The style is also thriv­ing on the left. Bernie San­ders, with his daily calls for “revo­lu­tion” and re­lent­less bark­ing about “oli­garchy,” am­ply demon­strates that apoc­a­lyp­tic pol­i­tics is not just for the alt-right. In­sin­cere base-pan­der­ing is out, apolo­get­ics for true-be­liever hy­per­bole is in.

It’s not hard to see why. Adding to the dis­re­pute of what the Bernieites call “ne­olib­er­als” and the Trump­ists deride as “glob­al­ists” is 16 years of ob­jec­tively lousy re­sults from the al­legedly grown-up cen­ter: ane­mic eco­nomic growth, botched gov­ern­ment in­ter­ven­tions, drift­less war. In­deed, many of the same char­ac­ters loudly be­moan­ing both Trump­ism and Bernienomics — John Ka­sich, any­one? — cheered on the Iraq War and the 2008 fi­nan­cial bailouts, while ag­i­tat­ing for even more mil­i­tary saber-rat­tling abroad. They are gen­er­ally too busy de­liv­er­ing lec­tures on “ci­vil­ity” to ac­knowl­edge their own role in fer­til­iz­ing the field for the prophets of gloom, of­ten by over­hyp­ing var­i­ous “ex­is­ten­tial threats” to the Amer­i­can way of life.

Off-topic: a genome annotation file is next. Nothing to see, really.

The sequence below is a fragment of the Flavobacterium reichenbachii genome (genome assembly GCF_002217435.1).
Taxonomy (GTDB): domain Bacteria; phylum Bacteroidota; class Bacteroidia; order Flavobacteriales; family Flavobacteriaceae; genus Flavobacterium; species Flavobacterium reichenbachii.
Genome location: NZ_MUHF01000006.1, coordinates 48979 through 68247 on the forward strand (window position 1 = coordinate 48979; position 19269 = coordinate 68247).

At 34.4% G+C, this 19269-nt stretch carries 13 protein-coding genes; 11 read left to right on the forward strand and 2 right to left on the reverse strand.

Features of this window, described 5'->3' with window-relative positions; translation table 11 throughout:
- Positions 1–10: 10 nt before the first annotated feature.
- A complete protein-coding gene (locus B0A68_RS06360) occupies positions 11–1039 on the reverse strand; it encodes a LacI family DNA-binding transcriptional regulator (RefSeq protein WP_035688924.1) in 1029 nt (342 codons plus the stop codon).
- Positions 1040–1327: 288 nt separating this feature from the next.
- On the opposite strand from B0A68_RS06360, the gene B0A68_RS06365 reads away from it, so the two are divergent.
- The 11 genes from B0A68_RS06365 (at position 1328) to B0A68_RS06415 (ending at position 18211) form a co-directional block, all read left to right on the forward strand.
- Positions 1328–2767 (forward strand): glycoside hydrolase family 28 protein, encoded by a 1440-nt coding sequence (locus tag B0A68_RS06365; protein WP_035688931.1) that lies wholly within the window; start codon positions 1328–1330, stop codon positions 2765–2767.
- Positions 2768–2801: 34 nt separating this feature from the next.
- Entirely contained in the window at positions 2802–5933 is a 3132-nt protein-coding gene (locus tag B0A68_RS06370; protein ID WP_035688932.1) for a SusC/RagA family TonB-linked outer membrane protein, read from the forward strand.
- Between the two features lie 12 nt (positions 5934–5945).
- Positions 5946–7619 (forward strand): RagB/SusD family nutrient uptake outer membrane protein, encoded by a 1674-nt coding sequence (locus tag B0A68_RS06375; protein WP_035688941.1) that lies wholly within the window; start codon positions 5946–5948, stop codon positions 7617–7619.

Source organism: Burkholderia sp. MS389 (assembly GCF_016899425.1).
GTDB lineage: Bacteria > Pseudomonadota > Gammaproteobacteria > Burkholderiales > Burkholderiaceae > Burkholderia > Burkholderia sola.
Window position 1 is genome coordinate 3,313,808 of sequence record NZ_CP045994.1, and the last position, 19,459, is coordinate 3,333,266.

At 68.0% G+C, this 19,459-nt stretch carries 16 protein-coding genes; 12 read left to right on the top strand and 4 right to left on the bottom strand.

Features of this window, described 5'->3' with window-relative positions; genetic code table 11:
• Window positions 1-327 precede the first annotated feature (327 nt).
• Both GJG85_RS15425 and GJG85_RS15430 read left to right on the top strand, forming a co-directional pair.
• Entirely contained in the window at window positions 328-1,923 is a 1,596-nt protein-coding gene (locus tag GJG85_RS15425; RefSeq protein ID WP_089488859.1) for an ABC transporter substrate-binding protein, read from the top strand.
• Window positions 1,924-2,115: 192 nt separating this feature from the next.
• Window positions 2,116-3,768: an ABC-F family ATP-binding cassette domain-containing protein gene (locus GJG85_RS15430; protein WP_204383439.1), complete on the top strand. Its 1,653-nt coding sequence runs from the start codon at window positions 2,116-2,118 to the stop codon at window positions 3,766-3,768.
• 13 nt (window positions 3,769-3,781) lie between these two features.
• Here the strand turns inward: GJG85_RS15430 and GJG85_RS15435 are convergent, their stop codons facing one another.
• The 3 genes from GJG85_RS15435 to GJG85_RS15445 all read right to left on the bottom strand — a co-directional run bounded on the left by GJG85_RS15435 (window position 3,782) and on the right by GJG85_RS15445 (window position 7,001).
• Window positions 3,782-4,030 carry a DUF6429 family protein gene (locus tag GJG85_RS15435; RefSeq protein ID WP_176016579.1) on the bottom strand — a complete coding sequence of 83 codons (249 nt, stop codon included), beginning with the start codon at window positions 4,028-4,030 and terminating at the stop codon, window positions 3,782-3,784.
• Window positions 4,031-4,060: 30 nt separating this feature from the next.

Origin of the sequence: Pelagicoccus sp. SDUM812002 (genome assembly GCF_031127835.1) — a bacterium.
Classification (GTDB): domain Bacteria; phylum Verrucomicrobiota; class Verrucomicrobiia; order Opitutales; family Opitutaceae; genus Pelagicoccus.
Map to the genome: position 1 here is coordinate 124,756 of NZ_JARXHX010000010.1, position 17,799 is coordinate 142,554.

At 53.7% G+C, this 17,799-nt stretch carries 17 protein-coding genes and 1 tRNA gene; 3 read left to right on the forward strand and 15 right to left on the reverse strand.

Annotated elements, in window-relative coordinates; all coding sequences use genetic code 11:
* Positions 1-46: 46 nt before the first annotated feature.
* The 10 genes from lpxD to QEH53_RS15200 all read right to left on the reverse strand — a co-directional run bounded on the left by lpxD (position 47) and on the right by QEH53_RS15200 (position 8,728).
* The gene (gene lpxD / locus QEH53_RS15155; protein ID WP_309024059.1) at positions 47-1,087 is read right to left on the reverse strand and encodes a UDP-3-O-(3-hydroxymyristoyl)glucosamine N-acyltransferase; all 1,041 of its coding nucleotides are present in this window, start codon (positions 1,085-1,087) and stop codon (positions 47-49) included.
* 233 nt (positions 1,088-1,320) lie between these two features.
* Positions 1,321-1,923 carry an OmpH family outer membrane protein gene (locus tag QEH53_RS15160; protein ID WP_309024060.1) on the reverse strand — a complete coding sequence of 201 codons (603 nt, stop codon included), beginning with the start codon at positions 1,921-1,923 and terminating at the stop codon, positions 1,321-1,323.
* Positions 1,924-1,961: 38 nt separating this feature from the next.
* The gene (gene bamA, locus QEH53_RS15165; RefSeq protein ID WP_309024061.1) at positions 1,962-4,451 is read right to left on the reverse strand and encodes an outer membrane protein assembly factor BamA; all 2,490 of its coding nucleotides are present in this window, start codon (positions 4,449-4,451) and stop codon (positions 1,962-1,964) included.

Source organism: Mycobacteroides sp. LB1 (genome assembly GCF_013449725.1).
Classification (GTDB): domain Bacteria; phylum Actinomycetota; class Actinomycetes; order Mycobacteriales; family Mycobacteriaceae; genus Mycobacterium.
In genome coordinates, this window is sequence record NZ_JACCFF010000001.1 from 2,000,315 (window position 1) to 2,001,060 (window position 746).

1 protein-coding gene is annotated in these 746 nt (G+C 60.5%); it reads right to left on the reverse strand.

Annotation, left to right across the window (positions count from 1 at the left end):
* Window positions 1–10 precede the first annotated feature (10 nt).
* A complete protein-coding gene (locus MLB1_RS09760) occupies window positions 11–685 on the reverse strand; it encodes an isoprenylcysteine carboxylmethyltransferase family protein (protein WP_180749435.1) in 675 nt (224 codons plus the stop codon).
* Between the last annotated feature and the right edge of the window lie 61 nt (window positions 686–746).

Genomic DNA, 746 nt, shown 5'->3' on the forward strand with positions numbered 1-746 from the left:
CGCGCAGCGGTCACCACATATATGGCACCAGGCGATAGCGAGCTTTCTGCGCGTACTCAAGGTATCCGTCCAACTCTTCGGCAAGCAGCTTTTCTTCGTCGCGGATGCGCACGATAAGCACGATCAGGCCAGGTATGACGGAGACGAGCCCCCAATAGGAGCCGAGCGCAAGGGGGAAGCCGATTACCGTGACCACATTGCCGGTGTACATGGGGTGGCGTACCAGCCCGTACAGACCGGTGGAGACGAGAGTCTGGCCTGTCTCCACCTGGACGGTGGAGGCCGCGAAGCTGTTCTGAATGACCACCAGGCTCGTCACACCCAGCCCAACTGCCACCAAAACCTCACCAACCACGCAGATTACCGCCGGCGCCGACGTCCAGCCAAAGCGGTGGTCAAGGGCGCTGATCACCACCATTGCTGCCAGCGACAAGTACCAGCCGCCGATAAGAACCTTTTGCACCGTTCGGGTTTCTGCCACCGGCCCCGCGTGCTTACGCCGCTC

Yet that doesn’t make the Ban­non­ites right that the mod­ern world is a shad­owy ca­bal in which top politi­cians col­lude “with in­ter­na­tional banks to plot the de­struc­tion of U.S. sovereignty in or­der to en­rich these global fi­nan­cial pow­ers.” Mea­sures de­signed to re­duce trade deficits — in­clud­ing tar­iffs or bor­der taxes — have an al­most un­blem­ished record of mak­ing Amer­i­cans worse off than they would have been. Chok­ing off le­gal im­mi­gra­tion flows is a sure­fire way to get more of the il­le­gal va­ri­ety.

But what re­ally sears is the in­se­cu­rity of it all. Trump, Ban­non, et al, lost faith in Amer­ica right be­fore gain­ing at least par­tial power to steer its for­tunes. They worry that this 241-year-old ex­per­i­ment in self-gov­er­nance lacks the met­tle and might to with­stand the com­bined forces of state­less Is­lamists, face­less Euro­crats and sec­ond­world strivers.

What hap­pens when that civ­i­liza­tional pes­simism col­lides with the Amer­i­can sys­tem’s ar­chi­tec­tural im­ped­i­ments to get­ting stuff done? Early signs point to re­crim­i­na­tions, para­noid fin­ger-point­ing and not a small amount of panic at be­ing ex­posed as yet an­other ad­min­is­tra­tion to not de­liver on its prom­ises to the base.

“I have to have Mex­ico pay for the wall,” Trump be­seeched Peña Ni­eto, within his first month in of­fice. “I have to.” From the na­tion­al­ist fi­nally brave enough to take on Mex­ico, to the politico beg­ging its pres­i­dent for a way to save face: No won­der Trump’s insecure.

Newspapers in English

Newspapers from USA

© PressReader. All rights reserved.